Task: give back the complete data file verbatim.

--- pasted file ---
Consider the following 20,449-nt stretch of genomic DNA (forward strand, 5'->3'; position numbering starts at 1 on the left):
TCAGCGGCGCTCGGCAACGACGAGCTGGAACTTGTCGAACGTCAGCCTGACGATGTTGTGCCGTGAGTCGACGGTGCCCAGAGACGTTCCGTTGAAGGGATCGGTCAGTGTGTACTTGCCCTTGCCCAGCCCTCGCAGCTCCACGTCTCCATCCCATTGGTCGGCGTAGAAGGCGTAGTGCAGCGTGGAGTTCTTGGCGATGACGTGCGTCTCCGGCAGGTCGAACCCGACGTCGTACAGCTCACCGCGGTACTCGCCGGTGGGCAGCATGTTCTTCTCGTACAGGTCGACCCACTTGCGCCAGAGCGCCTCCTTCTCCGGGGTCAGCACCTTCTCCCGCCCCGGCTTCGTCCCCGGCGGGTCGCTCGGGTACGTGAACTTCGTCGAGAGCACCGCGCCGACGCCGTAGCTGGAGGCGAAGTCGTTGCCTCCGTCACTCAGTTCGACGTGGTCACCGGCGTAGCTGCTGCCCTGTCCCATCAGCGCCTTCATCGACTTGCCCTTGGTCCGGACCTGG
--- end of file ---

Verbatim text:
Consider the following 20,449-nt stretch of genomic DNA (forward strand, 5'->3'; position numbering starts at 1 on the left):
TCAGCGGCGCTCGGCAACGACGAGCTGGAACTTGTCGAACGTCAGCCTGACGATGTTGTGCCGTGAGTCGACGGTGCCCAGAGACGTTCCGTTGAAGGGATCGGTCAGTGTGTACTTGCCCTTGCCCAGCCCTCGCAGCTCCACGTCTCCATCCCATTGGTCGGCGTAGAAGGCGTAGTGCAGCGTGGAGTTCTTGGCGATGACGTGCGTCTCCGGCAGGTCGAACCCGACGTCGTACAGCTCACCGCGGTACTCGCCGGTGGGCAGCATGTTCTTCTCGTACAGGTCGACCCACTTGCGCCAGAGCGCCTCCTTCTCCGGGGTCAGCACCTTCTCCCGCCCCGGCTTCGTCCCCGGCGGGTCGCTCGGGTACGTGAACTTCGTCGAGAGCACCGCGCCGACGCCGTAGCTGGAGGCGAAGTCGTTGCCTCCGTCACTCAGTTCGACGTGGTCACCGGCGTAGCTGCTGCCCTGTCCCATCAGCGCCTTCATCGACTTGCCCTTGGTCCGGACCTGG